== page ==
THE BOURBON RESOURCE: July 2022
Arrests in a bourbon scheme, a cool bottling program, Alias Straight Rye review
BIG BOURBON NEWS
In Virginia, authorities charged four men with felonies after they say the suspects used their positions to find out when and where allocated bourbons would go on sale and tip off certain buyers … for a price. One of the suspects worked at a state-run liquor store, and a second suspect is a former employee, according to the Virginia Mercury. This is not at all shocking. The number of buyers for premium bourbons far exceeds the number of bottles, with some buyers willing to go to outrageous lengths to get, say, a Russell Reserve 13 year. Someone trying to capitalize on the craze isn’t at all surprising.
Buffalo Trace announced, in a press release, it will convert an existing gas station at one of the distillery’s entrances into a tourism and dining destination. The company said it will break ground on the facility in August and it should open sometime in 2023. That place is already bustling and a “dining destination” should be a smash hit.
Bob Dylan’s Heaven’s Door Decade Series kicks off with a 10-year bourbon and is ready for pre-order. At $95, I’d love to try it but it’s not available to ship to Ohio. The bourbon is getting rave reviews.
This is cool. Louisville distiller Cooper and Kings has launched its first bourbon, but you have to bottle it yourself. That’s right. You go to the distillery, take a tour, taste bourbon from four barrels, and bottle the one you like. That’s something I need to try. (Who’s with me?) It’s $100 total for the tour and a bottle of bourbon signed by the distiller. (Side note: You should then stop at one of the many outstanding restaurants and make it a night).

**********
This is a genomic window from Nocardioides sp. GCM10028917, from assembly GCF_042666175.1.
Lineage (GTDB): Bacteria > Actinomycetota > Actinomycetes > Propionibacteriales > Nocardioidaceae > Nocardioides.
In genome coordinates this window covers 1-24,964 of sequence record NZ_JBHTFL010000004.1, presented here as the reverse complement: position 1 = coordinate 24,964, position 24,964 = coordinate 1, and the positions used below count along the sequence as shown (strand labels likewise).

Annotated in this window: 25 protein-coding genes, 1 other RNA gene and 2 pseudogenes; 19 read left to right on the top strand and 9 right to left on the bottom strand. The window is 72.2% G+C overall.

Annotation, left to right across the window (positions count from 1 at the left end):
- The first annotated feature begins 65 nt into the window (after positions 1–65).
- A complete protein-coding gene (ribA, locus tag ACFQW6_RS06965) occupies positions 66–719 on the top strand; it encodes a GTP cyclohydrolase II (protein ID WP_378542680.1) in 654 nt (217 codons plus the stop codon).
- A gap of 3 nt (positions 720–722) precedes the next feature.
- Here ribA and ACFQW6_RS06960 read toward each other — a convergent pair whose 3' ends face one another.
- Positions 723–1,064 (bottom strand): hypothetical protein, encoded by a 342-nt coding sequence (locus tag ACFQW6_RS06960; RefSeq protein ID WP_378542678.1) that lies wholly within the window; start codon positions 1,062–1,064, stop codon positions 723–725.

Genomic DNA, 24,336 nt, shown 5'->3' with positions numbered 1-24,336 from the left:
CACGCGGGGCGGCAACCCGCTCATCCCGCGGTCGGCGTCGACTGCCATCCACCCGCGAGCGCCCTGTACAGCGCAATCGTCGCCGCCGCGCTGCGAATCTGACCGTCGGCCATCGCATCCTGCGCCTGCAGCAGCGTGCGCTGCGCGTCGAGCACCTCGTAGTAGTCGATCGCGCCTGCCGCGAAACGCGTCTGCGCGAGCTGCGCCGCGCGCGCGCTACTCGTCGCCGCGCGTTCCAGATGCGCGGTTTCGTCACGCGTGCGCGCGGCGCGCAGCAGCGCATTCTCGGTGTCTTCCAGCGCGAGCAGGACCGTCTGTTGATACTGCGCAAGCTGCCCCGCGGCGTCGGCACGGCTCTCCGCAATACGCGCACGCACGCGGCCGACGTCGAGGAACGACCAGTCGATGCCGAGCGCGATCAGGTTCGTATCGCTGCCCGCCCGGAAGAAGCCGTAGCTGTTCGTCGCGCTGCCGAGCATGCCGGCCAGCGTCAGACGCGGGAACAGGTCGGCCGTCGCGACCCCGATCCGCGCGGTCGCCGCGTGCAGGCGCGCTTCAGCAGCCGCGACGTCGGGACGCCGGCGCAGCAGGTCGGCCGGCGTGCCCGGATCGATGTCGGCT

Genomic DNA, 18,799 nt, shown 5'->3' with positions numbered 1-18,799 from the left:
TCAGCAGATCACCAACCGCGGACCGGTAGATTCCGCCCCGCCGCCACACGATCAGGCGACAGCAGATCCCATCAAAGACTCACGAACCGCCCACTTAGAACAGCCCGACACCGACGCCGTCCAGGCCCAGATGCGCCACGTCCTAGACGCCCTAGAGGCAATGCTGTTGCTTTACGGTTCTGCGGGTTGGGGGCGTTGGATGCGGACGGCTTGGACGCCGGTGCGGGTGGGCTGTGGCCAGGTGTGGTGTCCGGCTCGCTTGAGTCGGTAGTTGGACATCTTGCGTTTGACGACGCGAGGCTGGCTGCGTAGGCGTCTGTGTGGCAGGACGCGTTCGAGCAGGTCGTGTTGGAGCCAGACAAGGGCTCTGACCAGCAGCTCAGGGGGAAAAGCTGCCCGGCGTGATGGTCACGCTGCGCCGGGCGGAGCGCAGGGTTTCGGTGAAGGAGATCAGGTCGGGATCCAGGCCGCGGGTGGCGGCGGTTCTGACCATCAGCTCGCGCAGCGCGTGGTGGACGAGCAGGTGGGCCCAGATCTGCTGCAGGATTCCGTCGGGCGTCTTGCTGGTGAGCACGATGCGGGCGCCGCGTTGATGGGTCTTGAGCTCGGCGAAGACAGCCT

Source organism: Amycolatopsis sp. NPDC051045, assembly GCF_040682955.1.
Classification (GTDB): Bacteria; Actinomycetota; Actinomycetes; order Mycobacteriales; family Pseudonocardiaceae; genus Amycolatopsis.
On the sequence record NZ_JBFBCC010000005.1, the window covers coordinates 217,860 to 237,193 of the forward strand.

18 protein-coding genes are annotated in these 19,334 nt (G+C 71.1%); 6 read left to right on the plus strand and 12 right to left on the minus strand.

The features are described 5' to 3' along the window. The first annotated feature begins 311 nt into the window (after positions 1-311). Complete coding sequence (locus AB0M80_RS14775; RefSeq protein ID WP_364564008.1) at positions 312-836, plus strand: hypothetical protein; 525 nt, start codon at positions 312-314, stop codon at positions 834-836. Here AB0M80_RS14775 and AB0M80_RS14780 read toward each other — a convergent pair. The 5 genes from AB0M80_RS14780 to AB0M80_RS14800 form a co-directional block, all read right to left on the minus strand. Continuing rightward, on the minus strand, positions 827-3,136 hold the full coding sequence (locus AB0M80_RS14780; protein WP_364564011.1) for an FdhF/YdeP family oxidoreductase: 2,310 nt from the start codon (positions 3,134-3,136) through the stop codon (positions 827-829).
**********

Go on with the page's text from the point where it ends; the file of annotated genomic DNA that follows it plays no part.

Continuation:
Some business news. Bardstown Bourbon Company, which is backed by an investment company, recently purchased the small Owensboro-KY-based Green River Distillery Co., according to the Messenger-Inquirer. Bardstown wants to grow and sees the Green River acquisition as central to its plans. I also find it interesting that Bardstown went for a mid-price brand (Green River sells at about $38) when other distillers are shooting for higher-end products. I’ve had Green River, which laid down its first barrels in 2016 for this five-year release, and I only hear good things about it. This is on my “get” list.
Lastly, a new regional distiller, Timberwolf Whiskey, has launched a barrel-proof brand. I mention this because its high-rye mash bill (60/35/5) mimics that of Four Roses. I’m trying to get a sample.
WHAT’S NEW ON MY SHELF
Brough Brothers Bourbon, $30
A new entry-level bourbon that’s good on its own or as a mixer
NOTE: I’m going to start breaking out “what’s new on my shelf” because I buy those. “Reviews” will be bourbons and whiskeys distillers send me, free of charge, for the purpose of unbias reviews.
Brough Brothers bourbon has an amazing backstory. It purchased a building in a poor part of Louisville and hired community members to help transform it into a distillery. When the distillery opened it became the first and only Blacked-owned distillery in Kentucky and is now the largest Black-owned bourbon brand in the country. (Uncle Nearest is the largest Black-owned whiskey brand). While the distillery sources its current product it hopes to have its release its own distillate in 2023.
I had a chance to interview the company CEO, Victor Yarbrough about his expansion plans and he noted he hopes to have a 100-proof offering --- a “connoisseur’s” bourbon, as he called it --- sometime this year. (I can’t wait). For now, we have the Brough Brothers 82-proof offering, an entry-level product for people who aren’t familiar with bourbon (that, of course, is not this group).